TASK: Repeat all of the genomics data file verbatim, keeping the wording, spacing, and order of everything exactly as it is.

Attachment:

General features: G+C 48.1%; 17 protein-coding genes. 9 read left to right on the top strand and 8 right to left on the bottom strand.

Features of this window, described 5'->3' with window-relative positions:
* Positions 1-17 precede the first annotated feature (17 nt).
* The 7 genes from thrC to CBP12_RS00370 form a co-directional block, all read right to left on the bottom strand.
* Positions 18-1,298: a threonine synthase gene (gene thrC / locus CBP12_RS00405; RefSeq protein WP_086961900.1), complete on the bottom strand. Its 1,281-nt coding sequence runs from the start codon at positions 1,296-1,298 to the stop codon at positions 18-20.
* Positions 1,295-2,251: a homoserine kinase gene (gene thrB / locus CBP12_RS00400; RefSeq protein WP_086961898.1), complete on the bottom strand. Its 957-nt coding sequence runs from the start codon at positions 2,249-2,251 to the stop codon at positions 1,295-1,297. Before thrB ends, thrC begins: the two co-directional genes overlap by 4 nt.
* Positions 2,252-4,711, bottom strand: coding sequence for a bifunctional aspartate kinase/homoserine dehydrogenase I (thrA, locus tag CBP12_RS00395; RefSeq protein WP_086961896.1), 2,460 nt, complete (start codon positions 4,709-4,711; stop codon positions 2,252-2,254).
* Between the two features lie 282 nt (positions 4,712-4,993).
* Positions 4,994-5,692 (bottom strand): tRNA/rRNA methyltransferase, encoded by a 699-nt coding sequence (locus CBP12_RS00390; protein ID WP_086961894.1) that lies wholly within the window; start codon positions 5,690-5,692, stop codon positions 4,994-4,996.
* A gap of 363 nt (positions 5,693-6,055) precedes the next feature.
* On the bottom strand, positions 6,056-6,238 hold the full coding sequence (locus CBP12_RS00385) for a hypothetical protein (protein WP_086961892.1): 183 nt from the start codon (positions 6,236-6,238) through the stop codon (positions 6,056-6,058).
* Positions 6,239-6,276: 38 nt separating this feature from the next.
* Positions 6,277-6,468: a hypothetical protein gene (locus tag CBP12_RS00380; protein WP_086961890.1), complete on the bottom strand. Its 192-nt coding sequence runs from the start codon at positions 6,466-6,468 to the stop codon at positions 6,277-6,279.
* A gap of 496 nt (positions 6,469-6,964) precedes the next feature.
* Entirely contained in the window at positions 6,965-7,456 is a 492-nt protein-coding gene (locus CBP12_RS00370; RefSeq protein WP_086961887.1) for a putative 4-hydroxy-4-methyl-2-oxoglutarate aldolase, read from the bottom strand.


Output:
General features: G+C 48.1%; 17 protein-coding genes. 9 read left to right on the top strand and 8 right to left on the bottom strand.

Features of this window, described 5'->3' with window-relative positions:
* Positions 1-17 precede the first annotated feature (17 nt).
* The 7 genes from thrC to CBP12_RS00370 form a co-directional block, all read right to left on the bottom strand.
* Positions 18-1,298: a threonine synthase gene (gene thrC / locus CBP12_RS00405; RefSeq protein WP_086961900.1), complete on the bottom strand. Its 1,281-nt coding sequence runs from the start codon at positions 1,296-1,298 to the stop codon at positions 18-20.
* Positions 1,295-2,251: a homoserine kinase gene (gene thrB / locus CBP12_RS00400; RefSeq protein WP_086961898.1), complete on the bottom strand. Its 957-nt coding sequence runs from the start codon at positions 2,249-2,251 to the stop codon at positions 1,295-1,297. Before thrB ends, thrC begins: the two co-directional genes overlap by 4 nt.
* Positions 2,252-4,711, bottom strand: coding sequence for a bifunctional aspartate kinase/homoserine dehydrogenase I (thrA, locus tag CBP12_RS00395; RefSeq protein WP_086961896.1), 2,460 nt, complete (start codon positions 4,709-4,711; stop codon positions 2,252-2,254).
* Between the two features lie 282 nt (positions 4,712-4,993).
* Positions 4,994-5,692 (bottom strand): tRNA/rRNA methyltransferase, encoded by a 699-nt coding sequence (locus CBP12_RS00390; protein ID WP_086961894.1) that lies wholly within the window; start codon positions 5,690-5,692, stop codon positions 4,994-4,996.
* A gap of 363 nt (positions 5,693-6,055) precedes the next feature.
* On the bottom strand, positions 6,056-6,238 hold the full coding sequence (locus CBP12_RS00385) for a hypothetical protein (protein WP_086961892.1): 183 nt from the start codon (positions 6,236-6,238) through the stop codon (positions 6,056-6,058).
* Positions 6,239-6,276: 38 nt separating this feature from the next.
* Positions 6,277-6,468: a hypothetical protein gene (locus tag CBP12_RS00380; protein WP_086961890.1), complete on the bottom strand. Its 192-nt coding sequence runs from the start codon at positions 6,466-6,468 to the stop codon at positions 6,277-6,279.
* A gap of 496 nt (positions 6,469-6,964) precedes the next feature.
* Entirely contained in the window at positions 6,965-7,456 is a 492-nt protein-coding gene (locus CBP12_RS00370; RefSeq protein WP_086961887.1) for a putative 4-hydroxy-4-methyl-2-oxoglutarate aldolase, read from the bottom strand.